Authors: Gregory Mcdonald
Gregory Mcdonald is the author of twenty-five books, including nine Fletch novels and three Flynn mysteries. He has twice won the Mystery Writers of America’s prestigious Edgar Allan Poe Award for Best Mystery Novel, and was the first author to win for both a novel and its sequel. He lives in Tennessee.
Fletch and the Widow Bradley
Fletch and the Man Who
Son of Fletch
The Buck Passes Flynn
Skylar in Yankeeland
Who Took Toby Rinaldi? (Snatched)
Love Among the Mashed Potatoes (Dear M.E.)
Exits and Entrances
A World Too Wide
The Education of Gregory Mcdonald
(Souvenirs of a Blown World)
Dedicated with affection and admiration
to Gloria and Alfredo Machado, their family
Naturally the samba drums were beating, rhythms beside rhythms on top of rhythms beneath rhythms. Especially just before Carnival did this modern city of nine million people on the South Atlantic reverberate with the ever-quickening rhythms of the drums. From all sides, every minute, day and night, came the beating of the drums
“You cannot understand the future of the world without first understanding Brazil.” That was the way the trim, forty-year-old Brazilian novelist Marilia Diniz spoke. Informative. Instinctual. Indicative. The umbrella over the café table on Avenida Atlantica shaded her eyes, leaving her mouth in the afternoon sunlight. She shrugged her thin shoulders. “Unfortunately, Brazil is beyond anyone’s understanding.”
Marilia sat across from Fletch in a light dress with only straps over her pale shoulders. Marilia Diniz was the rare
who never went to the beach.
Laura Soares, more appropriately dressed in shorts, sandals, a halter, more appropriately tanned golden brown, sat to Fletch’s right. Laura would always go to the beach.
Fletch was dressed in the uniform he had learned to be innocent, egalitarian: shorts and sneakers.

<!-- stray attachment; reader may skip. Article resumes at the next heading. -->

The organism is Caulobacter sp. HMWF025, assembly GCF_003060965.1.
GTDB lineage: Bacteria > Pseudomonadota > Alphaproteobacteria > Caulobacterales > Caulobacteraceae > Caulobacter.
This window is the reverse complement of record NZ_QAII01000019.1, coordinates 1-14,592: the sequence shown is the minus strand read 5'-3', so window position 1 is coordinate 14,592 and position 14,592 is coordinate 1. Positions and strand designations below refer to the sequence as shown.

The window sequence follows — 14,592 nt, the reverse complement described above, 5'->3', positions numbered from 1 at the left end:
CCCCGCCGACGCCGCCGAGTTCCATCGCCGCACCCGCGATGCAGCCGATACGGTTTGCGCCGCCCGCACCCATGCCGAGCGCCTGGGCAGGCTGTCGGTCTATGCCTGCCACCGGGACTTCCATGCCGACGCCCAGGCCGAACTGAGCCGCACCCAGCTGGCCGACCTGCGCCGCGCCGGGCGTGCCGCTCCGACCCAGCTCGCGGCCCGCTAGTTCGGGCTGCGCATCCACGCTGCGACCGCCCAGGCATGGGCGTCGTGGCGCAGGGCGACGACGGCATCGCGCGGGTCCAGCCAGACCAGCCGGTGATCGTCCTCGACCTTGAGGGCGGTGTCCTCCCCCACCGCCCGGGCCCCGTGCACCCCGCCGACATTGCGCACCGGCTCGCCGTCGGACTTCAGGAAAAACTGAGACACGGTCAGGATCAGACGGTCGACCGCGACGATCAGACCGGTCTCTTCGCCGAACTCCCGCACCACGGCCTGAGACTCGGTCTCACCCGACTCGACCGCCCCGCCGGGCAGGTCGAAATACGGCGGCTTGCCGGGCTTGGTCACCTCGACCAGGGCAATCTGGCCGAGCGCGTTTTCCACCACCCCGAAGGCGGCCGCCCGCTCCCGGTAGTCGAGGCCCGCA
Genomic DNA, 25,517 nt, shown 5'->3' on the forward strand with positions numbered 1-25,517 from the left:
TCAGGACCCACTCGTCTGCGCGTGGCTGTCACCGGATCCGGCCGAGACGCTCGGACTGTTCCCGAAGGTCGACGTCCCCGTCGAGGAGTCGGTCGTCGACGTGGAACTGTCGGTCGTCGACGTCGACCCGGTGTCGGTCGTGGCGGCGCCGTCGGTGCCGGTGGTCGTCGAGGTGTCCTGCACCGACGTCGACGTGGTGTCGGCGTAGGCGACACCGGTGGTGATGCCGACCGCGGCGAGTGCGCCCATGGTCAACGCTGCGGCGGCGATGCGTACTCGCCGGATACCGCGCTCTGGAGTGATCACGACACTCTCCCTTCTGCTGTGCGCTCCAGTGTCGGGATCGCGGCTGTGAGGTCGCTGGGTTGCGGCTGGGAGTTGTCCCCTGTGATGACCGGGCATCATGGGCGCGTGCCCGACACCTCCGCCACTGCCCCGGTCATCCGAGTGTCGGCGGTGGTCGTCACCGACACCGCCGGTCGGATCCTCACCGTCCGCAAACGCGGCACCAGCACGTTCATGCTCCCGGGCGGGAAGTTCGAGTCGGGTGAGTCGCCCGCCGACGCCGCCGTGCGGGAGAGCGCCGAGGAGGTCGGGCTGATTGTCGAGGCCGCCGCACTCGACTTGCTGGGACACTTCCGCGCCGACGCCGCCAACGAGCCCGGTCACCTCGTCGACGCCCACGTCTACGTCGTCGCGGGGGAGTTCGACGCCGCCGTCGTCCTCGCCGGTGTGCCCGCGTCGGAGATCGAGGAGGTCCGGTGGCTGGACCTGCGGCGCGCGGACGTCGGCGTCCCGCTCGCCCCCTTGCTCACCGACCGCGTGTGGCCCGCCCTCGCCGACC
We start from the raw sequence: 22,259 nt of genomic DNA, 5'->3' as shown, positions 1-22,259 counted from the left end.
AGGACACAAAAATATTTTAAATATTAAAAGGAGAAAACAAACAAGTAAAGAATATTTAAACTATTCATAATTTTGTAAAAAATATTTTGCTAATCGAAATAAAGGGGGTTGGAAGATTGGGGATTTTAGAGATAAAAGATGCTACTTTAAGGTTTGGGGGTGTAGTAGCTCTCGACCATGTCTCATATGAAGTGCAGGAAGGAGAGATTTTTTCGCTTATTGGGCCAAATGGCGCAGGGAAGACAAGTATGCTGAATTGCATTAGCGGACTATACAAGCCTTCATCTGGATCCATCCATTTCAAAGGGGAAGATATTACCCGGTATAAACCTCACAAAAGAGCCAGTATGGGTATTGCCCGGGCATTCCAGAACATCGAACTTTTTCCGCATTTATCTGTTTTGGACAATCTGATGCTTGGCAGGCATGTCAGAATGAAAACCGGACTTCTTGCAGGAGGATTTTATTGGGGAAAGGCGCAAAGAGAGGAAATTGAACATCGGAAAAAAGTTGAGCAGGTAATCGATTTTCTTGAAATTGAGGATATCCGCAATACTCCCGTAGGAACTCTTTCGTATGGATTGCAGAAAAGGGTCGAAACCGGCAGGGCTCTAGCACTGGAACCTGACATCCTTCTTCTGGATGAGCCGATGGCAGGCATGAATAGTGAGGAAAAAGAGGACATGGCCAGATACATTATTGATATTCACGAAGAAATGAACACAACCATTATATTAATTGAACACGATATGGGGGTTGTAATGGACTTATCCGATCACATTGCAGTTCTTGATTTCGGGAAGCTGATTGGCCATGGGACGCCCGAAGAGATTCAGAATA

In front of Marilia and Laura were glasses of beer,
. Fletch had the drink he liked best in all the world:
“Now that Fletch sees the
Praia de Copacabana
he will never go anywhere else,” Laura said. “Maybe I will never even be able to get him to come back to Bahia.”
“I’ll go back to Bahia anytime,” Fletch said. “If your father lets me.”
“He’ll embrace you. You know that.”
“I don’t know.”
“The first truth about Brazil,” Marilia said, “is its absolute tolerance.”
“Does Brazil tolerate intolerance?”
“I suppose so.” Marilia wrinkled her nose. “You see, you cannot understand.”
stretched the huge, dazzling Copacabana Beach, from the Morro do Leme to his left, to the peninsula separating Copacabana from the beaches of Arpoador, Ipanema and Leblon to his right.
On the beach, among the brightly colored umbrellas and blankets, were thousands of golden brown bodies, all ages, sexes, their swimsuits so small on them only their skin, really, was visible, exercising, taking turns at the provided chin-up bars, reclining on sit-up boards, running. Within sight on the beach, Fletch counted fourteen soccer games in progress. Small children played at the water’s edge, but most of the people in the water were doing disciplined swimming. Proportionately few on the beach were resting. The temperature was thirty-three degrees centigrade, about ninety degrees Fahrenheit; it was four o’clock in the afternoon, and the people’s energy shimmered up from the sand more positively than reflected the strong sunlight.